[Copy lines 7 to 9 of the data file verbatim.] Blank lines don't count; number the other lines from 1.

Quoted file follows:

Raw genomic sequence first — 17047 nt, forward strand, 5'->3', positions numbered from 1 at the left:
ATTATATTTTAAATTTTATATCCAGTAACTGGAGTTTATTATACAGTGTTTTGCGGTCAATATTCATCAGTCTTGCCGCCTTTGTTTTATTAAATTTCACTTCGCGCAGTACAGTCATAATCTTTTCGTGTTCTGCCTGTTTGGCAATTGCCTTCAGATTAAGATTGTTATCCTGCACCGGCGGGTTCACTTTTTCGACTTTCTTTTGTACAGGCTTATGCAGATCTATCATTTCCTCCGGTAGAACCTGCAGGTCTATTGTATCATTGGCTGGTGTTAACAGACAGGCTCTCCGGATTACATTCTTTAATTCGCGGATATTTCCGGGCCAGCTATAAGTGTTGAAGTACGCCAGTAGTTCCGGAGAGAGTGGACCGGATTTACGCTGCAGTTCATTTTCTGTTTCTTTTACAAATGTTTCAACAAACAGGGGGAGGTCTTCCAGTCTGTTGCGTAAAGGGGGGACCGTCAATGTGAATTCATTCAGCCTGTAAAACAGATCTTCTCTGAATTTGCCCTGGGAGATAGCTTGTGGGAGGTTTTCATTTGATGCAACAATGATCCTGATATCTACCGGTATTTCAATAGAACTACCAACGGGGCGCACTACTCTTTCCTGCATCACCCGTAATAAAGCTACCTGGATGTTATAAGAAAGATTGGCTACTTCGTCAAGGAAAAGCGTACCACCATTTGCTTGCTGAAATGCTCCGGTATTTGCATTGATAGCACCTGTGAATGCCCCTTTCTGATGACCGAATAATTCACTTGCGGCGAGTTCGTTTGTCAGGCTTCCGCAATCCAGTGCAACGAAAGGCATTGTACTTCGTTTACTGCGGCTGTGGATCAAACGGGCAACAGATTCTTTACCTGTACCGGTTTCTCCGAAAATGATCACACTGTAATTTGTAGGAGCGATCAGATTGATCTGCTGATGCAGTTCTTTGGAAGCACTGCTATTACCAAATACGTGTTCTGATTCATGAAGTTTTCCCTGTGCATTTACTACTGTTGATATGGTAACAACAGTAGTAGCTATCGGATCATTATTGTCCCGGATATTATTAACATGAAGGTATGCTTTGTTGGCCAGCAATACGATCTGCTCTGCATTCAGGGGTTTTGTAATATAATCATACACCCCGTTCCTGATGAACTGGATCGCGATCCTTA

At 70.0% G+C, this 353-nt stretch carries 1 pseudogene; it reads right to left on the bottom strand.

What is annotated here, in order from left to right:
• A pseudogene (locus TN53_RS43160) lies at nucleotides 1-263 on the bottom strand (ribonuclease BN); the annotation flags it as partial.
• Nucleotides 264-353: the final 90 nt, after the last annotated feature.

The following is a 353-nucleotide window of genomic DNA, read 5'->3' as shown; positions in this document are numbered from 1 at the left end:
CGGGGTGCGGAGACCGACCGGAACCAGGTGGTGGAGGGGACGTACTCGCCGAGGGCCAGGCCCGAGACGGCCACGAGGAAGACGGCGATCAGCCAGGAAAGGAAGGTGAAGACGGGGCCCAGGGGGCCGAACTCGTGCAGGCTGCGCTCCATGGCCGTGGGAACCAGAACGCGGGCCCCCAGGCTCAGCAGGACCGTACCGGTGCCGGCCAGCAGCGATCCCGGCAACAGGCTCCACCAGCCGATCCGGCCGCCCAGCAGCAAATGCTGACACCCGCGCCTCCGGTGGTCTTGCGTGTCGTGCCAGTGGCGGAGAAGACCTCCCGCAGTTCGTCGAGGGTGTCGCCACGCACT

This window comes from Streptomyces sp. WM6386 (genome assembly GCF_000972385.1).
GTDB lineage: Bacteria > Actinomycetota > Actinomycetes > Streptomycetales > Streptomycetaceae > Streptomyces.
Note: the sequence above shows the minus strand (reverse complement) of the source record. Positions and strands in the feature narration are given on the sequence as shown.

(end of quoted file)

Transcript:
The following is a 353-nucleotide window of genomic DNA, read 5'->3' as shown; positions in this document are numbered from 1 at the left end:
CGGGGTGCGGAGACCGACCGGAACCAGGTGGTGGAGGGGACGTACTCGCCGAGGGCCAGGCCCGAGACGGCCACGAGGAAGACGGCGATCAGCCAGGAAAGGAAGGTGAAGACGGGGCCCAGGGGGCCGAACTCGTGCAGGCTGCGCTCCATGGCCGTGGGAACCAGAACGCGGGCCCCCAGGCTCAGCAGGACCGTACCGGTGCCGGCCAGCAGCGATCCCGGCAACAGGCTCCACCAGCCGATCCGGCCGCCCAGCAGCAAATGCTGACACCCGCGCCTCCGGTGGTCTTGCGTGTCGTGCCAGTGGCGGAGAAGACCTCCCGCAGTTCGTCGAGGGTGTCGCCACGCACT

This window comes from Streptomyces sp. WM6386 (genome assembly GCF_000972385.1).